"Revenue performance in 2006 was strong due to vibrant economic activity and improved administration supported by the Public Financial Management (PFM) reform program. Strong performance continued in 2007 and budgeted revenue targets are expected to be exceeded by large margins. Government expenditure has been slow, due in part to initial difficulties in implementing new spending procedures. The mission urged that these difficulties be resolved quickly, and agreed that delayed expenditure should be accelerated to ensure budget expenditure targets are fully met. On this basis, the overall government deficit is projected at 3¼ percent of GDP in 2007, financed by concessional foreign funds.
"Fiscal policy discussions centered on improving the level and quality of revenue and expenditure, to achieve the development and poverty-reduction goals set out in the National Strategic Development Plan (NSDP). Further sustained revenue increases could be achieved with continued improvements in administration and enforcement, though further consideration should be given to policy measures, including property taxation and a widening of the VAT base. The mission supported the government's policy of steadily raising public sector wages as revenue increases allow, and welcomed commitments to increase productive capital investments, including expediting the implementation of poverty reducing projects funded with the US$82 million received under the IMF's Multilateral Debt Relief Initiative (MDRI).
"The PFM reform program has achieved good progress, including the introduction of new government treasury accounts and budgetary classification to better monitor poverty reducing expenditures. The mission looked forward to implementation of plans to improve cash management and government banking arrangements.
"Oil production could significantly increase national income in the long term, and associated fiscal revenues would provide vital financing for development spending. Given the substantial uncertainty still surrounding the level of reserves and the timing of production, the mission cautioned against undertaking any large oil infrastructure projects, and noted that large commercial borrowing ahead of uncertain oil revenues would be imprudent. The mission encouraged the Government to make early progress on developing the institutional and legislative underpinnings for petroleum taxation and revenue management, including adopting the Extractive Industries Transparency Initiative (EITI).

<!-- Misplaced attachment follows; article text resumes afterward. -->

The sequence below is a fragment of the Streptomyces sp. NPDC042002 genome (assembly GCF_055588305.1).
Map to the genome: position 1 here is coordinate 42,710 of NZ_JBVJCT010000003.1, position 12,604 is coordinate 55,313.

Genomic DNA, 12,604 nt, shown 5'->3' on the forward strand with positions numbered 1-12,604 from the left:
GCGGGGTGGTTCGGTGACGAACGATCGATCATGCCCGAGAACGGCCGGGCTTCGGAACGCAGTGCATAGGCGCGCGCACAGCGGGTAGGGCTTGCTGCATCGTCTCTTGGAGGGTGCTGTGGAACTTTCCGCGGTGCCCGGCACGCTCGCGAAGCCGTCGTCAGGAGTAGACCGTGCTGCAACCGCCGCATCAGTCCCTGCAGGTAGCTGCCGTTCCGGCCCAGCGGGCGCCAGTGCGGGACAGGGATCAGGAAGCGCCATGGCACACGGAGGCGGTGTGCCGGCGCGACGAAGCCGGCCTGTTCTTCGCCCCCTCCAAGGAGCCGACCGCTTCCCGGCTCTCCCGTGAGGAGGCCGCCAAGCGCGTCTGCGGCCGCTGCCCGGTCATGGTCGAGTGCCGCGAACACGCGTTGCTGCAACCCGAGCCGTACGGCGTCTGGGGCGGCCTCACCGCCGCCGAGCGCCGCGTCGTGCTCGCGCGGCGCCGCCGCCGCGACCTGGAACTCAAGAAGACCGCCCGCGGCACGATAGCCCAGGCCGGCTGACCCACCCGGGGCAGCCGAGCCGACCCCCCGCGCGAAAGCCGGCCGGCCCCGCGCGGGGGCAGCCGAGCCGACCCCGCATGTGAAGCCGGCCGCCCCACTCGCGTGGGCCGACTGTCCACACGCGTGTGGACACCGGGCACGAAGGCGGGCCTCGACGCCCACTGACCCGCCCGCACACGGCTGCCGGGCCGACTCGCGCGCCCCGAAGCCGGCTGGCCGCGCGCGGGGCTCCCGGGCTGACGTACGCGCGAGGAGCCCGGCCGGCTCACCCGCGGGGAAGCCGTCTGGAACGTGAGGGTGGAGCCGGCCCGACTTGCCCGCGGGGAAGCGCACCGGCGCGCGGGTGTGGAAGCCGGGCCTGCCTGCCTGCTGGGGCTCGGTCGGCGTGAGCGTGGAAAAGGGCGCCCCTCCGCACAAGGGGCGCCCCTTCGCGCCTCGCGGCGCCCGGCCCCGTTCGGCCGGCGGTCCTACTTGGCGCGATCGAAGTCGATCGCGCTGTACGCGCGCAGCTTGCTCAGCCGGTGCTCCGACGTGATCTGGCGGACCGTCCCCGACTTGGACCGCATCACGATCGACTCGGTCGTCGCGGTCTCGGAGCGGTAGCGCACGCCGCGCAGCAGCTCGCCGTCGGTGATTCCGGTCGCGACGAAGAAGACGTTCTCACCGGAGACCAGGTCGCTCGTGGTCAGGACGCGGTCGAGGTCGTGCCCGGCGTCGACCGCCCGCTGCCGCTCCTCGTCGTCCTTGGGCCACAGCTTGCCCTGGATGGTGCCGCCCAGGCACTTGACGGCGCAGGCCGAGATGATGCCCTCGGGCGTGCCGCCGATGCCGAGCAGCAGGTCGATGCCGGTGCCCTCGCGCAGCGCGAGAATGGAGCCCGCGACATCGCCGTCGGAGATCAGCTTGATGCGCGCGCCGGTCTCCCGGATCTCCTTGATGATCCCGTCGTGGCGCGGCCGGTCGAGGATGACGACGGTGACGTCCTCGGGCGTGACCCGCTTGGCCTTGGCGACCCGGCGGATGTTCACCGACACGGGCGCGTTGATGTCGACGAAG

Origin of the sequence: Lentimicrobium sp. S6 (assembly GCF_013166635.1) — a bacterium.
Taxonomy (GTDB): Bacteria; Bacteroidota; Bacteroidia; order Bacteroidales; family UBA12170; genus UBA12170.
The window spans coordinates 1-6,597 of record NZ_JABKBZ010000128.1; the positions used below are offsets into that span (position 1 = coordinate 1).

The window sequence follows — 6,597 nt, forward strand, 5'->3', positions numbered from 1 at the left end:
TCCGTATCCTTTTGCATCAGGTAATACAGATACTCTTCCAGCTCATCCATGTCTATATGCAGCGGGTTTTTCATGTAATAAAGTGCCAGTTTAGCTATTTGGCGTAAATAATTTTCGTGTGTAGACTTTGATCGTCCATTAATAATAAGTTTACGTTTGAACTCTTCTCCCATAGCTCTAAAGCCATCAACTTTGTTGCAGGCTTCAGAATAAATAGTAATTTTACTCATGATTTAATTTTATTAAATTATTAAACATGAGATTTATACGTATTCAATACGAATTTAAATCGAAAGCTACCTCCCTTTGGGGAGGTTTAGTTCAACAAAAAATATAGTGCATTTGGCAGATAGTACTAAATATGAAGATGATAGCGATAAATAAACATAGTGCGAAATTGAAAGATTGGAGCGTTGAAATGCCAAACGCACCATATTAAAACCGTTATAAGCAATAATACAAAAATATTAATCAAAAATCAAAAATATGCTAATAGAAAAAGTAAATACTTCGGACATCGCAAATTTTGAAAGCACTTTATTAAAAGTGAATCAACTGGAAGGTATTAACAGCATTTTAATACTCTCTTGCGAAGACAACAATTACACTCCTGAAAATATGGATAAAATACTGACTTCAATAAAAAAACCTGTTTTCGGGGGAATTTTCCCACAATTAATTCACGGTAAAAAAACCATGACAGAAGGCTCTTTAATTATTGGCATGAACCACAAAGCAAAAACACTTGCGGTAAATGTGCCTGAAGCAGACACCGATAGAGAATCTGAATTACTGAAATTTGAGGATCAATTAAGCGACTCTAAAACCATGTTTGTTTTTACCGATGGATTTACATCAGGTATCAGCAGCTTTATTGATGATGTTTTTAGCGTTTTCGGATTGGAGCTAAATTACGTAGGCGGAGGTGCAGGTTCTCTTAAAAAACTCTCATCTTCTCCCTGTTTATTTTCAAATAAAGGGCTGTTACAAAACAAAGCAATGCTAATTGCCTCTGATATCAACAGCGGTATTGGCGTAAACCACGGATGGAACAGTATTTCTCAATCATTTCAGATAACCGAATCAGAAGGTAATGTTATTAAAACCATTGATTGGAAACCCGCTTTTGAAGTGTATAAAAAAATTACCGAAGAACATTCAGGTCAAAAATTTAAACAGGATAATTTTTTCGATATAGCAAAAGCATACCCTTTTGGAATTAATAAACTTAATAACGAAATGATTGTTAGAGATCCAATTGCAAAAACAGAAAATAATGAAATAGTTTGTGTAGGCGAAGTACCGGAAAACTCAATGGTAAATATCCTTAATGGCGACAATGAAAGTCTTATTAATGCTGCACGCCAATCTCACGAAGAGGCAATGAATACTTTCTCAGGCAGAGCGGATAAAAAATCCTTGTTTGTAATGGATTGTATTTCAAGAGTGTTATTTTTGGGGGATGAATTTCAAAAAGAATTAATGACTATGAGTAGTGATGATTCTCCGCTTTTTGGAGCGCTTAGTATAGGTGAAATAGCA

"The banking sector continues to expand very rapidly, with deposits and lending rising on the order of 40 percent. Growth in the banking system is facilitating economic development, and reflects rising confidence. The fast pace of growth requires strong banking supervision to ensure that banks are weighing all of the lending risks properly.
"Finally, the mission welcomed the authorities' commitment to the ambitious WTO-related trade facilitation reform agenda. Accelerating progress is important, particularly on key elements of the legal framework and in reforming customs valuation."
1 Under the Article IV consultation, IMF staff conduct surveillance and analysis of economic developments and policies of member countries for discussion by the Executive Board. The last Article IV consultation with Cambodia was undertaken in 2006.